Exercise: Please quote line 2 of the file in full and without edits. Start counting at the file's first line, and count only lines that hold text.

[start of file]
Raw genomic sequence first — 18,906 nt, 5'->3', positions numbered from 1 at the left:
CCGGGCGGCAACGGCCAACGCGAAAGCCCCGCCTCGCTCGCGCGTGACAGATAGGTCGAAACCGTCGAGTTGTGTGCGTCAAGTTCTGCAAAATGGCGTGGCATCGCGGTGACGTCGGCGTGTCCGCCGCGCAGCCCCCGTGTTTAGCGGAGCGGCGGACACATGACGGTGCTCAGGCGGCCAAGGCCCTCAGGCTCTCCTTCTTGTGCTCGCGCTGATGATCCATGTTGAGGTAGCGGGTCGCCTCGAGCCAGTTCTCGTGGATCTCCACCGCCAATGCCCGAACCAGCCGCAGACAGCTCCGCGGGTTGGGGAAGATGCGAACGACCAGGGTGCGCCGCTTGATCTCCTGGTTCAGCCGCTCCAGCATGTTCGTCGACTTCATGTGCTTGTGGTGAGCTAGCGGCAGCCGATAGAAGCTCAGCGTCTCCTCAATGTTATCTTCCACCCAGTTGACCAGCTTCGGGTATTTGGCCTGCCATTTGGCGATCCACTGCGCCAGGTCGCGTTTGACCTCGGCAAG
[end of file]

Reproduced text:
CCGGGCGGCAACGGCCAACGCGAAAGCCCCGCCTCGCTCGCGCGTGACAGATAGGTCGAAACCGTCGAGTTGTGTGCGTCAAGTTCTGCAAAATGGCGTGGCATCGCGGTGACGTCGGCGTGTCCGCCGCGCAGCCCCCGTGTTTAGCGGAGCGGCGGACACATGACGGTGCTCAGGCGGCCAAGGCCCTCAGGCTCTCCTTCTTGTGCTCGCGCTGATGATCCATGTTGAGGTAGCGGGTCGCCTCGAGCCAGTTCTCGTGGATCTCCACCGCCAATGCCCGAACCAGCCGCAGACAGCTCCGCGGGTTGGGGAAGATGCGAACGACCAGGGTGCGCCGCTTGATCTCCTGGTTCAGCCGCTCCAGCATGTTCGTCGACTTCATGTGCTTGTGGTGAGCTAGCGGCAGCCGATAGAAGCTCAGCGTCTCCTCAATGTTATCTTCCACCCAGTTGACCAGCTTCGGGTATTTGGCCTGCCATTTGGCGATCCACTGCGCCAGGTCGCGTTTGACCTCGGCAAG